MHT File Photo
1314, Upper Glencoe Road, Sparks-Glencoe, Baltimore County
Glencoe is a complex of Italianate-influenced domestic buildings and structures, clustered around a square, two-story frame dwelling, five bays wide by four bays deep, with a transomed central entrance flanked by floor-to-ceiling 6/6 sash windows. A broad porch wraps around the south (front) and west façades; an iron-railed deck atop the porch is accessed through a second-story doorway in the central bay of the south façade. The shallow hipped roof is covered with standing-seam tin; its deeply overhanging soffits feature Italianate brackets, with acorn pendants at the corners. Four interior brick chimneys rise around a central observation deck. The interior has a center-hall plan, and retains much original decorative detailing, including the stair, ceiling moldings, wide plain architraves, and carved marble mantelpieces. Gas lighting fixtures are still in place. Also on the property is a two-story, mansard-roofed stable/carriage house, seven bays wide by two bays deep; round-topped dormers interrupt the shingled mansard. The cornice is bracketed, and a cupola tops the roof. Other significant outbuildings include a smokehouse, ice house, sheep shed, garden house (probably a former chicken house), and a latticed frame gazebo with scroll-sawn bargeboards. The buildings are situated in a scenic landscape of slopes and rock outcrops; their siting reflects the picturesque esthetic of the second half of the 19th century.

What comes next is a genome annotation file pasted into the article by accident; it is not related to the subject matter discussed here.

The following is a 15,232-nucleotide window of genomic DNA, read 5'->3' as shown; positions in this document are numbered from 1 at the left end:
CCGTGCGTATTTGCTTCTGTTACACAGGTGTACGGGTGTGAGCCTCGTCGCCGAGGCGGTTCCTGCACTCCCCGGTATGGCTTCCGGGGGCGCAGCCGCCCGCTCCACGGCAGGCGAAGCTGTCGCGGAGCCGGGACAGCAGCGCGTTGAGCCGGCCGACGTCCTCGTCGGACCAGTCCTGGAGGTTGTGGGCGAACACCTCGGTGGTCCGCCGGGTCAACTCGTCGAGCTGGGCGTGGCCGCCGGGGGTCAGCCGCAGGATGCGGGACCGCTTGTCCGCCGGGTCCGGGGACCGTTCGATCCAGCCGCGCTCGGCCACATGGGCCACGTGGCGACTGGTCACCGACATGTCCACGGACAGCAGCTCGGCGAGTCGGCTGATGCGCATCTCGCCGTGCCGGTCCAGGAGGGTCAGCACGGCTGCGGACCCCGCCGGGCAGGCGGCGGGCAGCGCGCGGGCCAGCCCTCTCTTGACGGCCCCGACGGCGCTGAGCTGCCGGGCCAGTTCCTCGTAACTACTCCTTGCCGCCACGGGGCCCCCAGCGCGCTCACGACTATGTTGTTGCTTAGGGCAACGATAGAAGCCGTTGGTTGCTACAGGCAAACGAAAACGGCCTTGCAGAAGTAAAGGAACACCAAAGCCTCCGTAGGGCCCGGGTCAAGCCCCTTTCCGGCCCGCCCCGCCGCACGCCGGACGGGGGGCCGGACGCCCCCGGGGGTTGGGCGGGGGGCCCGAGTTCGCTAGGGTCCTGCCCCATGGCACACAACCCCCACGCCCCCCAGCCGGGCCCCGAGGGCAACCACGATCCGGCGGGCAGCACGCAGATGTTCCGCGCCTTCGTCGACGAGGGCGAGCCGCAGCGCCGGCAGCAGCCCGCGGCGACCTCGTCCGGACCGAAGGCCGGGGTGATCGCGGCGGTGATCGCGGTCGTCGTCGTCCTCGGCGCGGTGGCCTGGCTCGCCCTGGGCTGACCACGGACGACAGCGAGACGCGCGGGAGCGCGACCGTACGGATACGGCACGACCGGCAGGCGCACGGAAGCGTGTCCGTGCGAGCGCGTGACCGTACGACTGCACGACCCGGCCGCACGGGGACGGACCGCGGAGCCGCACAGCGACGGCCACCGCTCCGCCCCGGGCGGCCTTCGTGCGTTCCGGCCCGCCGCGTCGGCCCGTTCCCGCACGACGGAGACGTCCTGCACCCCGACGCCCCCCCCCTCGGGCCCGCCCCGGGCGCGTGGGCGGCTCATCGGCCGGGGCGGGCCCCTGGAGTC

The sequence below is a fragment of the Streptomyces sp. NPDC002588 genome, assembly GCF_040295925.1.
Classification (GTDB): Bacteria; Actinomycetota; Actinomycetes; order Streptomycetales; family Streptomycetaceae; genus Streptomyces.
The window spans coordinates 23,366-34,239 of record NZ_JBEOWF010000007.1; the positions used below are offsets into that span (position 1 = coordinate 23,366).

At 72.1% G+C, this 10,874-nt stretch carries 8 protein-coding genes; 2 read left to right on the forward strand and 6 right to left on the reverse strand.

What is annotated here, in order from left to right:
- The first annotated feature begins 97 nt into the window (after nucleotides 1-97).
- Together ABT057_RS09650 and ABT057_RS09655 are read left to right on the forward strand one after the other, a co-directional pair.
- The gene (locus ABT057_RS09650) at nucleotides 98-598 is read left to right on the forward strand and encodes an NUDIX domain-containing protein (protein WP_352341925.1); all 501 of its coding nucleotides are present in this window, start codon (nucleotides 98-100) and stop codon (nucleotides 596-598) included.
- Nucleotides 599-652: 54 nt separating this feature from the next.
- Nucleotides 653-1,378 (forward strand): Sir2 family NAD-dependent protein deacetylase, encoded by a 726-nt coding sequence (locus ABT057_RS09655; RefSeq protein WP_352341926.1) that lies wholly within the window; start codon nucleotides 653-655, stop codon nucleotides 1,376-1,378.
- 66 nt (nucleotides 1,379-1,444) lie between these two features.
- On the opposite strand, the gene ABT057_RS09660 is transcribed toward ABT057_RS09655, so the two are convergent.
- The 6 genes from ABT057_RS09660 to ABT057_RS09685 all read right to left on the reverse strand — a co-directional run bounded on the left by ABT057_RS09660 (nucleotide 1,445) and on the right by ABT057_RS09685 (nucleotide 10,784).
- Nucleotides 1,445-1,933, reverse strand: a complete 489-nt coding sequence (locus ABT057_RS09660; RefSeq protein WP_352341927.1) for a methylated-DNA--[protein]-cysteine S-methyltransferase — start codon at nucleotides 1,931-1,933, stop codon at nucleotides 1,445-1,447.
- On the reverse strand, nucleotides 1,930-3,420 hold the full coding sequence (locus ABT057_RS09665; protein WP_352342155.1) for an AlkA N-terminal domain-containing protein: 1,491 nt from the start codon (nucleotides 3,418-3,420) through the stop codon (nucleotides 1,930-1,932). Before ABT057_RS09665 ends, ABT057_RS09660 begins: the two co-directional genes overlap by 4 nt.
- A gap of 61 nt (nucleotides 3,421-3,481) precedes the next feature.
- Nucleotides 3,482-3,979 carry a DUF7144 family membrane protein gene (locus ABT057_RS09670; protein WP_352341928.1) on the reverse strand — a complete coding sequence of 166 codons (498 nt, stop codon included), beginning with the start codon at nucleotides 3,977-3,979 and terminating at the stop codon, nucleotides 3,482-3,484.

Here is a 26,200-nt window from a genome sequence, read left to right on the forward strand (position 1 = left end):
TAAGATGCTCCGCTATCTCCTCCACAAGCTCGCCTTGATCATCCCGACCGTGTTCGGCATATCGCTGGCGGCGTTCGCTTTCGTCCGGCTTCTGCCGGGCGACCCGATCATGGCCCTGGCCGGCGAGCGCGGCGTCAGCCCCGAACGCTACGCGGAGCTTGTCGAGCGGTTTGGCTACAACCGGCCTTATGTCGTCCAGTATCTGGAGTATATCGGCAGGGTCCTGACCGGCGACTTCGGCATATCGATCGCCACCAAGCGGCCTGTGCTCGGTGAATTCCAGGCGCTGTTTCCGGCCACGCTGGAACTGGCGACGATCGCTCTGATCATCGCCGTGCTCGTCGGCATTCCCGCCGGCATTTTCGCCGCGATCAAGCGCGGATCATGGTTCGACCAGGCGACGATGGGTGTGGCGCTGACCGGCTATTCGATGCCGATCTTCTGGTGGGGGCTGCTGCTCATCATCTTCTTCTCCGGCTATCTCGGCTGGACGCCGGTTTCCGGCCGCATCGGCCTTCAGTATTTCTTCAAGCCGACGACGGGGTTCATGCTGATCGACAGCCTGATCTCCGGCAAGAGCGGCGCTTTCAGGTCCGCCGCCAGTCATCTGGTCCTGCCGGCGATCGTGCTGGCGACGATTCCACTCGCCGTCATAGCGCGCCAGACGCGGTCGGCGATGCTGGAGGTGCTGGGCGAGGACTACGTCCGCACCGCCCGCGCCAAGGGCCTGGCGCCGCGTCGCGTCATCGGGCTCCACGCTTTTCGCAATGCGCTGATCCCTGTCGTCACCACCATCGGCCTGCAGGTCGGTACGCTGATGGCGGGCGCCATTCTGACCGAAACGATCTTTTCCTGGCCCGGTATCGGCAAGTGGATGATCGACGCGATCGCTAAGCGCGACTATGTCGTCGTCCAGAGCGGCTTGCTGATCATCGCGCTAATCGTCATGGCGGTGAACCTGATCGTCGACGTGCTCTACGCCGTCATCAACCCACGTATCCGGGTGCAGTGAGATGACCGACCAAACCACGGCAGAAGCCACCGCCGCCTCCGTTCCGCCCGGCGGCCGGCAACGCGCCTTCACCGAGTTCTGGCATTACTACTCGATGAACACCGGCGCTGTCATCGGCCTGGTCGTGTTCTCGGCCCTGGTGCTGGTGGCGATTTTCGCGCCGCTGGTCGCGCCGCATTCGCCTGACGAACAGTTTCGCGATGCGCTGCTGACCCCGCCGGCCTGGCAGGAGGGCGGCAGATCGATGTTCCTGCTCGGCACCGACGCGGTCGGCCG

Glencoe derives significance from two sources. The complex has architectural significance as an example of country residence constructed by affluent city dwellers in the mid-19th century in response to new developments in rail transportation which made rural locations conveniently accessible from the urban centers of commerce and industry. Shortly after the initial construction of Glencoe ca. 1851-1856 as a private residence, subsequent owners further capitalized on the rail link by developing the property as a summer resort. The buildings reflect the influence of the Italianate style of architecture as expressed in rural contexts in Maryland, and are situated in a scenic landscape which expresses the picturesque esthetic of the late 19th century. The complex derives additional significance from its association over the period of 108 years between 1858 and 1966, with the heirs of Peter Mowell (1806-1869), a Baltimore industrialist whose iron-smelting business prospered during the expansionary era of the national railway system. The iron balcony railings of the house may be the products of the Mowell plant.